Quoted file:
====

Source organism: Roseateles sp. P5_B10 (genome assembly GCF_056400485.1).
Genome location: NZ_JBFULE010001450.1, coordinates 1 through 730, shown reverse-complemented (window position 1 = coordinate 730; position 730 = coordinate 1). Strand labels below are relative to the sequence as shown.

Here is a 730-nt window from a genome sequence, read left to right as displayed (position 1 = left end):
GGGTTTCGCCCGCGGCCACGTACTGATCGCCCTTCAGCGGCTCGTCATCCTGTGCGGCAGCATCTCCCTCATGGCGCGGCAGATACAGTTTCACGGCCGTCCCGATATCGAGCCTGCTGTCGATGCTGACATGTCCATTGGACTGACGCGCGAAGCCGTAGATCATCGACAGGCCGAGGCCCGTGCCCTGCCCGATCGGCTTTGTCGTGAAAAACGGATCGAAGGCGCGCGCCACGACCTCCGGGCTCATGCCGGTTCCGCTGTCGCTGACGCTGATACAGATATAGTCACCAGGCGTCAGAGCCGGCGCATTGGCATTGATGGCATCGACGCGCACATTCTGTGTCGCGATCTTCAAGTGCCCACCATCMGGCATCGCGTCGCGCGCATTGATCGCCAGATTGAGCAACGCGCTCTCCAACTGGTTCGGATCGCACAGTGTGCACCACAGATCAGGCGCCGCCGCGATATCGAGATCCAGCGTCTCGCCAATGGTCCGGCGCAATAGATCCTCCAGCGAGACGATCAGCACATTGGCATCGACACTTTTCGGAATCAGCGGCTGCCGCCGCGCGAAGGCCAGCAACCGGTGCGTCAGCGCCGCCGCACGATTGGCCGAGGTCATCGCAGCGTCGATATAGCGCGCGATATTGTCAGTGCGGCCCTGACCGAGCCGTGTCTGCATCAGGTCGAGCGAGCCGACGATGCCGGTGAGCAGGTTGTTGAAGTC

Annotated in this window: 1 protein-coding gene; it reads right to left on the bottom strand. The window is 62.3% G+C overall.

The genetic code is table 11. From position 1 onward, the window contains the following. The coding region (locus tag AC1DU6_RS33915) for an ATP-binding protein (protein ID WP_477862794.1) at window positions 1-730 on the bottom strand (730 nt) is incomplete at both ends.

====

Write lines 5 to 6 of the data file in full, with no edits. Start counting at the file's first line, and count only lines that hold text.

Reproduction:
Annotated in this window: 1 protein-coding gene; it reads right to left on the bottom strand. The window is 62.3% G+C overall.

The genetic code is table 11. From position 1 onward, the window contains the following. The coding region (locus tag AC1DU6_RS33915) for an ATP-binding protein (protein ID WP_477862794.1) at window positions 1-730 on the bottom strand (730 nt) is incomplete at both ends.